If you wait by the river long enough…$450K Buyout for Tenant with No Litigation


August 31, 2023

I represented a residential tenant who was in an apartment that was being treated as free market. The tenant came to me, not because he suspected he was Rent Stabilized, but because the new owner of the building was doing some illegal Airbnb, which was bothering the tenant and his family. Getting the new owner to cease the illegal Airbnb was easy enough. Getting the tenant to believe he was Rent Stabilized was more difficult.

The tenant was not a litigious type and had no interest in fighting with his landlord. So, we did not fight with his landlord. All I did was send a letter explaining that this tenant was undoubtedly Rent Stabilized (he was) and demanding a lump sum price for the tenant’s vacatur, or in the alternative, asking the landlord to treat the tenant as Rent Stabilized. Either would have been a good result. A meeting between landlord and tenant was held but was unproductive. But that was the end of it – for five years. Radio silence from the landlord after that. The tenant paid his rent on time, the landlord made repairs, and neither side brought up Rent Stabilization or buyouts. It was détente.

Many tenant lawyers file suit against the landlord when the tenant is either trying to force an apartment into Rent Stabilization or when the tenant is trying to get a buyout. Every situation is different and, here, I saw no reason for an expensive and stressful lawsuit. The tenant was happy in the apartment for the time being and the landlord was not threatening litigation. Why would the landlord start a case? Doing so would signal to the marketplace that this free market apartment might not be free market. Similarly, if I started the case, I would be broadcasting the same thing, and thereby lowering the value of the asset, and with it, my client’s chances of a good buyout. By not filing suit, I was making my client’s vacatur more valuable, because his exit would leave behind no trace of the shadow on the unit’s regulatory status. After all, the apartment sat there with no one questioning its status for nearly 50 years (until I came along).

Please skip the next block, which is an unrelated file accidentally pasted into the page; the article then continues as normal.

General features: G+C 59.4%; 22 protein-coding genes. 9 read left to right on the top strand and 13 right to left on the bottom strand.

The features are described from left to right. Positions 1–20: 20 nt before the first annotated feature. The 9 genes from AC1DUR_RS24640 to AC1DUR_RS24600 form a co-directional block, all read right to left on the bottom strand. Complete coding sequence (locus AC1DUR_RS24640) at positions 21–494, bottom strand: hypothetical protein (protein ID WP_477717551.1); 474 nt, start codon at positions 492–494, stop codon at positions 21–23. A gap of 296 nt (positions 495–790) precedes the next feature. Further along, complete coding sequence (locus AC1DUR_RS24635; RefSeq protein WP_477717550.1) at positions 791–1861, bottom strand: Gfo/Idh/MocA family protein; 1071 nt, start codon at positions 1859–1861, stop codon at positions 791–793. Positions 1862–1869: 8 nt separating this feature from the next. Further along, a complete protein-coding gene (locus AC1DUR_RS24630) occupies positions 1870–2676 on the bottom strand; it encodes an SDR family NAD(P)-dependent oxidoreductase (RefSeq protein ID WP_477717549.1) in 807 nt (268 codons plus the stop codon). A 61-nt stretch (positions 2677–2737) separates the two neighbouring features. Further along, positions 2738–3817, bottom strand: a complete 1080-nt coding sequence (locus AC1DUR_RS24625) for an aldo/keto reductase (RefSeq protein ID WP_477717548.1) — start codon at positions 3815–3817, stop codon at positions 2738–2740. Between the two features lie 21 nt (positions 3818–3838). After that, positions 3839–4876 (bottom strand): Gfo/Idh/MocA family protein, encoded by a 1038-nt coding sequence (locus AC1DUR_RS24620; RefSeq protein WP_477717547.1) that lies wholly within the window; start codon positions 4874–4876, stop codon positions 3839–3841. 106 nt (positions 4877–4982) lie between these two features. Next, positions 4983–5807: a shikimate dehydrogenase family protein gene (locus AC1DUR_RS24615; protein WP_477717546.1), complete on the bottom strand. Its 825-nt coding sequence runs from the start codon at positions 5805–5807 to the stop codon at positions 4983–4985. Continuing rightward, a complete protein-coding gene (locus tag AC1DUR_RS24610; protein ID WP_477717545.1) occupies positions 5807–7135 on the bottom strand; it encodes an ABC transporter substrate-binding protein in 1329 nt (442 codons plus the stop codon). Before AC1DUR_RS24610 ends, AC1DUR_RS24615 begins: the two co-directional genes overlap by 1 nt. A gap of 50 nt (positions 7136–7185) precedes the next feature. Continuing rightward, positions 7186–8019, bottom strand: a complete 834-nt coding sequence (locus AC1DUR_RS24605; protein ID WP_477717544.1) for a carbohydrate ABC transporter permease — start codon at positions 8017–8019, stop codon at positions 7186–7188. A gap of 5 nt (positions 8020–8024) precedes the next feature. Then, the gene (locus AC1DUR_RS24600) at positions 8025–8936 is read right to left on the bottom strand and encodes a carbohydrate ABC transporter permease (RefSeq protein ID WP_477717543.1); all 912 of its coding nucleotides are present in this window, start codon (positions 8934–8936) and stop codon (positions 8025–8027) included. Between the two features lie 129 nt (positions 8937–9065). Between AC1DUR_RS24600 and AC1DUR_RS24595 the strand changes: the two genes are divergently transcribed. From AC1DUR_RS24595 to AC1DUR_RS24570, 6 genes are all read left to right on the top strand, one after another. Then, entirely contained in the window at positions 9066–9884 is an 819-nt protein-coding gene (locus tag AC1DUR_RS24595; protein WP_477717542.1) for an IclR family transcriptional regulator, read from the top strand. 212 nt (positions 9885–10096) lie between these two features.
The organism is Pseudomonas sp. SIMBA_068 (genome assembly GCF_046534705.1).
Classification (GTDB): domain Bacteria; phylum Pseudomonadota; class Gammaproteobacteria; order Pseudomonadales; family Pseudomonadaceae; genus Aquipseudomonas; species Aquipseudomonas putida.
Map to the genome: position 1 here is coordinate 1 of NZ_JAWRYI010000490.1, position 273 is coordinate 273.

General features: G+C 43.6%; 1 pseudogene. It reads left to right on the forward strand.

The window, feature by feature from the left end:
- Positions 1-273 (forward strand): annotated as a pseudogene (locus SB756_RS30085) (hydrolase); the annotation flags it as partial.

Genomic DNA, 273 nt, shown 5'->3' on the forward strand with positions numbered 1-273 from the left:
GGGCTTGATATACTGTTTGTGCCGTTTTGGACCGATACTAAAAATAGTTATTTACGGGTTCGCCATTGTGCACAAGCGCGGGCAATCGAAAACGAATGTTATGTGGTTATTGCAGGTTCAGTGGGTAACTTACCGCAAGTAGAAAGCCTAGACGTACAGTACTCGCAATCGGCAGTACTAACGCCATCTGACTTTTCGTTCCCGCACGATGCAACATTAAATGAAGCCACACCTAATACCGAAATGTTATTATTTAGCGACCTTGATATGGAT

I knew the landlord (or the next owner) would come to us when they were ready to make a deal. There is an old proverb: “If you sit by the river long enough…you will get the buyout you are looking for…” OK I changed it a little.

One day a new owner appeared, represented by an opposing counsel that I cross paths with a lot. Opposing counsel called and asked how much we really wanted. After two phone calls, we settled on $450k and six months free rent. Everyone was happy.

Respectfully submitted,

Michelle Itkowitz